How to keep up as a woman in a traditionally male-dominated working field
With Corina Grünenfelder
This episode is brought to you in cooperation with EY in Switzerland who are supporting and advocating diversity and inclusion.
In Switzerland only 6,5 %, of the MINT jobs (Mathematics, Information technology, Natural sciences and Technology) are held by women, while in Swiss universities they represent less than 20% of students. This inevitably leads to the development of industries and professions that are clearly male dominated, including, for example, the Quant & Analytics division at EY.
EY’s challenge, like for so many other companies, is twofold: How to gain and retain more women and develop them into leaders and simultaneously how to create the best environment for women to step onto critical career rungs of the leadership ladder? How to support women’s motivation to lead and increase the likelihood that others will recognize and encourage their efforts—even when they don’t look or behave the way their bosses do?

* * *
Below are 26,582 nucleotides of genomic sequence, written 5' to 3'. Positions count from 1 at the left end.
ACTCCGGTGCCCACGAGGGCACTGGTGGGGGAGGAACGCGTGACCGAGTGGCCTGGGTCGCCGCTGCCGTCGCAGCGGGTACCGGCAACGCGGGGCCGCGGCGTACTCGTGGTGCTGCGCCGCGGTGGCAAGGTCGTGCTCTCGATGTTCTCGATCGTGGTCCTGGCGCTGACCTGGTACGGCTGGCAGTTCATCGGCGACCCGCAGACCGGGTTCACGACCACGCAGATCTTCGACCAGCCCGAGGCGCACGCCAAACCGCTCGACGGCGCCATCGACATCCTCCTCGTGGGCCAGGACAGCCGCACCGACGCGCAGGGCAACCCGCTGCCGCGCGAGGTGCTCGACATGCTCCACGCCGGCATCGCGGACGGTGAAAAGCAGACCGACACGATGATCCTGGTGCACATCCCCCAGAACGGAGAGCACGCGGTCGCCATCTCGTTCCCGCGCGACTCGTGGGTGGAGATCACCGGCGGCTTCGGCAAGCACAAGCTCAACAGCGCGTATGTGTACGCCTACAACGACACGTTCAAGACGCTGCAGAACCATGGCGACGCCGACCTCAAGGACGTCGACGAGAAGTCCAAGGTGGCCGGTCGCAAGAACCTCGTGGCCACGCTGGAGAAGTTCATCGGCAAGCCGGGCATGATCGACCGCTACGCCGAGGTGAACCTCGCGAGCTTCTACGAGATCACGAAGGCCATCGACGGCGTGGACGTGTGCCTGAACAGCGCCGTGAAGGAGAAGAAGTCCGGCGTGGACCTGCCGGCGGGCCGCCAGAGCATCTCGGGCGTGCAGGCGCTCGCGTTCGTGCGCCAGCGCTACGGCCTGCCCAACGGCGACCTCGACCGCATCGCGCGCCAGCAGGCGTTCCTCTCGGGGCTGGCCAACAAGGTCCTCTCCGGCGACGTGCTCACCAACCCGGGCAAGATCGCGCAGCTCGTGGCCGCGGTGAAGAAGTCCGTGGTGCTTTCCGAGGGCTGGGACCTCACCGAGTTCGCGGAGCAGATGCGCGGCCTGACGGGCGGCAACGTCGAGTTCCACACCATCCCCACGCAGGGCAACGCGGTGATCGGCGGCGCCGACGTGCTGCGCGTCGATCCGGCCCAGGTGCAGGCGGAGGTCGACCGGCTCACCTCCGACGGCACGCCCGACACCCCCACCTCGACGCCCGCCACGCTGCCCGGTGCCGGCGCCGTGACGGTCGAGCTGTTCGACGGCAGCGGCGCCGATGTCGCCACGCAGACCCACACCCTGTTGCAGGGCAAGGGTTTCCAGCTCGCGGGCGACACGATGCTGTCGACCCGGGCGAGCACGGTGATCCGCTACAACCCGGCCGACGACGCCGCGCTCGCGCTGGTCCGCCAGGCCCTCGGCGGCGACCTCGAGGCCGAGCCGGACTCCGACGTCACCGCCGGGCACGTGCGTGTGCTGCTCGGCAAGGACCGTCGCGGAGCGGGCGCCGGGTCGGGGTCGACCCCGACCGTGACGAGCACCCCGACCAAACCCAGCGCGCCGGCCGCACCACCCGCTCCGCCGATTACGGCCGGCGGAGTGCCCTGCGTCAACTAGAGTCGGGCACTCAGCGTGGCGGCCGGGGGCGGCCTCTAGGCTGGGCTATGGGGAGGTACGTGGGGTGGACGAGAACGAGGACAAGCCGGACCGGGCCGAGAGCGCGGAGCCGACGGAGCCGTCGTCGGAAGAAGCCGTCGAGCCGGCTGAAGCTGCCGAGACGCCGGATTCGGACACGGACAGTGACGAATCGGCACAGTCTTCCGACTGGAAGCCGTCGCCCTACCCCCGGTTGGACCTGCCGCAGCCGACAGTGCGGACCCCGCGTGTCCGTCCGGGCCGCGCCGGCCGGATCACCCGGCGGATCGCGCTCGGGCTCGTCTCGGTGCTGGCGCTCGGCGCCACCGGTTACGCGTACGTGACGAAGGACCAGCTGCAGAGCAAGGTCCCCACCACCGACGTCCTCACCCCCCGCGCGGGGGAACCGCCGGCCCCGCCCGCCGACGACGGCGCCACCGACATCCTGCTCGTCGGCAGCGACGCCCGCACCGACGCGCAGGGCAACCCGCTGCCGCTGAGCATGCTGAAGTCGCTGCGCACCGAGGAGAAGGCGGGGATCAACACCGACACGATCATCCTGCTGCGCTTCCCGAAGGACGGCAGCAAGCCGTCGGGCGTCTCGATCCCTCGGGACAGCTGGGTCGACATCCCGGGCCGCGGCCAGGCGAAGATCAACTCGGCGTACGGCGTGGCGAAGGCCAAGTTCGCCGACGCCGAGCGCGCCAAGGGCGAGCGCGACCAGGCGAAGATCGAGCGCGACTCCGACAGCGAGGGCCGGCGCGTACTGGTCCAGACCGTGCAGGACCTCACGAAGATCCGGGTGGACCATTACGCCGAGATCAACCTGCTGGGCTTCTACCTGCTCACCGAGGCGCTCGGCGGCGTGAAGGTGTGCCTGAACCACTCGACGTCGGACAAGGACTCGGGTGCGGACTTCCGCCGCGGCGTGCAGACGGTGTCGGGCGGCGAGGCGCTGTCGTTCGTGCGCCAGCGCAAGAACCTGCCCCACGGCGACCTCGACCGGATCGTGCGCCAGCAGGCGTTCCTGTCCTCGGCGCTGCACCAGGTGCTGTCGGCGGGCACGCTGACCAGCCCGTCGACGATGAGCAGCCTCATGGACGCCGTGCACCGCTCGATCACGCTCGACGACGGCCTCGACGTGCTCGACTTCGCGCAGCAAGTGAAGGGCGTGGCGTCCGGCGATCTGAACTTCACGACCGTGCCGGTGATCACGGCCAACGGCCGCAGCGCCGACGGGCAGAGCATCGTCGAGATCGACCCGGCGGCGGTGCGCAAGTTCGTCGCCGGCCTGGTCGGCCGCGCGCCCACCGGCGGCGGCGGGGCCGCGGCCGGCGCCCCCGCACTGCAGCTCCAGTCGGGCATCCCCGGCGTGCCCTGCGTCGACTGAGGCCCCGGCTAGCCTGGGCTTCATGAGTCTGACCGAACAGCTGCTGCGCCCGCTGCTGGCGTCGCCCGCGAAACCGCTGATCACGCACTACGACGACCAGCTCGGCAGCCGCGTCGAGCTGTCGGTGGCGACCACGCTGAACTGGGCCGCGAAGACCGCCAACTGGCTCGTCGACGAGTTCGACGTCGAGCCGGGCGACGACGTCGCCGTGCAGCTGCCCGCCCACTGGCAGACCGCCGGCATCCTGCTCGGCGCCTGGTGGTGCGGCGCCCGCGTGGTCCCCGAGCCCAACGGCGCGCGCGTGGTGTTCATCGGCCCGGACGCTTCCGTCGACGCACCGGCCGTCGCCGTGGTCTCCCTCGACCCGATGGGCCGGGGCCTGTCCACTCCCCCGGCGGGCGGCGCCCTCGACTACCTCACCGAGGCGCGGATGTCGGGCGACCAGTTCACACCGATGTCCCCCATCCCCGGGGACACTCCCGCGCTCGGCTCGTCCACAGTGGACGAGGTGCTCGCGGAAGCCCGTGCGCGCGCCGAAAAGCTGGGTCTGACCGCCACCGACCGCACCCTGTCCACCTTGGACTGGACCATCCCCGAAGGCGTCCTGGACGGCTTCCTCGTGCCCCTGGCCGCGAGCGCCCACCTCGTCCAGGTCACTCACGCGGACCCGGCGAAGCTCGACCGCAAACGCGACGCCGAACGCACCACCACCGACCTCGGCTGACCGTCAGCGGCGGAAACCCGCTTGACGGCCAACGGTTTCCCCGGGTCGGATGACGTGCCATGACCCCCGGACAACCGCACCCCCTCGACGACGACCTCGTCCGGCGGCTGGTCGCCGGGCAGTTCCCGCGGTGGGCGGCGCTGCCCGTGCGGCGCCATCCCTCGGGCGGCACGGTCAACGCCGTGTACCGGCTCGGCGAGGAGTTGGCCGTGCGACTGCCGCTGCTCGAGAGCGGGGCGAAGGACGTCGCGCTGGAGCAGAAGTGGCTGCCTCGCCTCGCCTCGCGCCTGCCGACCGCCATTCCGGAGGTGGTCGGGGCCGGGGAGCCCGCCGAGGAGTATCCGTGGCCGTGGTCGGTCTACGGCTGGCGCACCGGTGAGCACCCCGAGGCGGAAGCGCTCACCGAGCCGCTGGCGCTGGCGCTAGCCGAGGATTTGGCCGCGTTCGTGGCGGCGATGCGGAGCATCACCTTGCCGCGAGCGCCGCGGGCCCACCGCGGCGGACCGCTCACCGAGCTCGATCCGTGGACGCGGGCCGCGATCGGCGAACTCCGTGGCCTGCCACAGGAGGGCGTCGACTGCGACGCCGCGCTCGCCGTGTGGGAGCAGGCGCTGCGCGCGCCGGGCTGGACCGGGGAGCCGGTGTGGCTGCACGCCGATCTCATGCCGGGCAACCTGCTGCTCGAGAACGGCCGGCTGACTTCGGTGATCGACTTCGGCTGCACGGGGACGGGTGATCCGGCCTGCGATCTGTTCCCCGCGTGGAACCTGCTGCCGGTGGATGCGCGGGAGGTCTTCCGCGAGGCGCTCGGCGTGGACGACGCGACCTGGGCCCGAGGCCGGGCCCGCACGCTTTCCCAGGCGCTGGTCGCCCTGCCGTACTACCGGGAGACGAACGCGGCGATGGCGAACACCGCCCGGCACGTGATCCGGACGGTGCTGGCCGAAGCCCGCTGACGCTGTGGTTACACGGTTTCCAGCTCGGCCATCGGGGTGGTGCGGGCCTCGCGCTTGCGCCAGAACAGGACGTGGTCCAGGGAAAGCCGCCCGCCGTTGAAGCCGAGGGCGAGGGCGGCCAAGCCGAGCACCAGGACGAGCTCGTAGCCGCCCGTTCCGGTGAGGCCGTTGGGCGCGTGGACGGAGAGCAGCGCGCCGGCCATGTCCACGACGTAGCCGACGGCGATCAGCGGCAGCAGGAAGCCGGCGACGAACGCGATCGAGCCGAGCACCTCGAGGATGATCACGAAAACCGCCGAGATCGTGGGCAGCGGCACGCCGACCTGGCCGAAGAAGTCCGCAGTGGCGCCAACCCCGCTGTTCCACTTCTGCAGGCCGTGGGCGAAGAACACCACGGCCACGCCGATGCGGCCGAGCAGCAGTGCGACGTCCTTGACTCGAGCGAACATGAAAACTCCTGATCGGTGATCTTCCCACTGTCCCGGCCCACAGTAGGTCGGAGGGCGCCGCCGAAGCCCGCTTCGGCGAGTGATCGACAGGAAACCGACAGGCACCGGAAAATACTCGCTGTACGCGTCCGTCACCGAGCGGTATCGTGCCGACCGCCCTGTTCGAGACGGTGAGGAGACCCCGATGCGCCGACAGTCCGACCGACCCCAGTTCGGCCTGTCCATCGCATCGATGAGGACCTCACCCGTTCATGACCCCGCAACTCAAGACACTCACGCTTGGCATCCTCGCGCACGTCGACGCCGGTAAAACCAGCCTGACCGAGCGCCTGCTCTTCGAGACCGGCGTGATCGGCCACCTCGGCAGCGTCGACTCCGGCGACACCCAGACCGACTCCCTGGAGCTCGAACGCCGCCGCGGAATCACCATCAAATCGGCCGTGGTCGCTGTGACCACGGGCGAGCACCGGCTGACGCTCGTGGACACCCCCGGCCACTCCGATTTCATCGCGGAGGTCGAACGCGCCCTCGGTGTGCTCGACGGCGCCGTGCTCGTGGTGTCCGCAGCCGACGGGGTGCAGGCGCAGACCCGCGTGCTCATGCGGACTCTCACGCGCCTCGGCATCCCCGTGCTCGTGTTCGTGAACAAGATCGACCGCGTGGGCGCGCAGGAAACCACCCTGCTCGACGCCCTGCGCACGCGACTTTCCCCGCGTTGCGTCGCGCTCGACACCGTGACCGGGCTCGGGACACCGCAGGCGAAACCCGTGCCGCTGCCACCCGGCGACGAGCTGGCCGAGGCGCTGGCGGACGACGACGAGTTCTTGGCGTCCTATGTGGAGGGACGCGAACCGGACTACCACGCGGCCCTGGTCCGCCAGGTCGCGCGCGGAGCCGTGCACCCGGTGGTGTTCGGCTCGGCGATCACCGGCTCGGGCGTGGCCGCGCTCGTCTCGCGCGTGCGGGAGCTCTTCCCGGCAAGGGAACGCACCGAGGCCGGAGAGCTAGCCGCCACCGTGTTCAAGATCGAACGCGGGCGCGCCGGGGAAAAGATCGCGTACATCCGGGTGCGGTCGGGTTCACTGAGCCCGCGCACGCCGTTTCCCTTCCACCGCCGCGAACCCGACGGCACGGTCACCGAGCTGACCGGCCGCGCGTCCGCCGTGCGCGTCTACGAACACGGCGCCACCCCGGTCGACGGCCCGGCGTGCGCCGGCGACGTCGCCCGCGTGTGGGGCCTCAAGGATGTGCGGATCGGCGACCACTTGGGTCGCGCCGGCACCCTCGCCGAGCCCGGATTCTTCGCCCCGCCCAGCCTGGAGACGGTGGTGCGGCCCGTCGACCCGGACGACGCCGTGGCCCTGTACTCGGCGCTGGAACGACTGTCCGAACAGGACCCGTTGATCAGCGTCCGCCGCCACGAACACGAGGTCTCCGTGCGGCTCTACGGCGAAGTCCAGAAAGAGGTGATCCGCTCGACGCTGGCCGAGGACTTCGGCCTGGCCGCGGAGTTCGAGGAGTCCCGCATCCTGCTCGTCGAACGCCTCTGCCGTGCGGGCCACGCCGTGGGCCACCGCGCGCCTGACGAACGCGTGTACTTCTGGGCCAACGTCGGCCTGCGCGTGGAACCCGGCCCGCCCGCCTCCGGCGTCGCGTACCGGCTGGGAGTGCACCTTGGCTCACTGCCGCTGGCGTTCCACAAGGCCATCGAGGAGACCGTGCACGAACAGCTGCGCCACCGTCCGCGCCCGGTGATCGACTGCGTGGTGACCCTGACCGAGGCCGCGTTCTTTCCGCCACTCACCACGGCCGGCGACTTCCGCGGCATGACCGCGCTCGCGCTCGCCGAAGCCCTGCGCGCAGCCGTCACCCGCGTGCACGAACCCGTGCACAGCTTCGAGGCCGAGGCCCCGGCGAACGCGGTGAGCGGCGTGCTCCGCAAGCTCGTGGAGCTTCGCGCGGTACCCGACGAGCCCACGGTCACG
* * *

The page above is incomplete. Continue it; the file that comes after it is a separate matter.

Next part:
I’m talking to Corina today about how it is for a woman to work in a male–dominated field, about how EY is supporting her in her career development and about where she still sees some progress to be made.
“I don’t think that we as women alone can create the change. I think we need the awareness and the reflection, and the perception change overall. I think it´s much more than to make sure that women have the right representation, but we also need the cultural change overall. So it´s really a bit of a transformation that will take time..“
What you will learn
- How it is like to operate on a day-to-day base in a highly technical-mathematical (and therefore male-dominated) filed as a woman
- What initiatives EY has introduced to support equal hires and leadership programs in these areas
What further approaches there are to pave the way and make MINT study programs more attractive for male and female alike
- Women need to support each other more and not treat each other as rivals
- Take the time to connect and exchange with other female colleagues and be open to speak up when you face or observe a problematic biased situation
- Look for a (female) mentor – consider someone from outside your company, who can give you an outside perspective
Find Corina online
Corina Grünenfelder is a Director at EY Zurich with focus on quantitative Risk Advisory and Sustainable Finance for Banking and Insurance clients. She is a fully qualified Actuary (Swiss actuarial association) and studied Mathematics at EPFL. Corina is a diversity and inclusion advocate in the Swiss Financial Services EY team.
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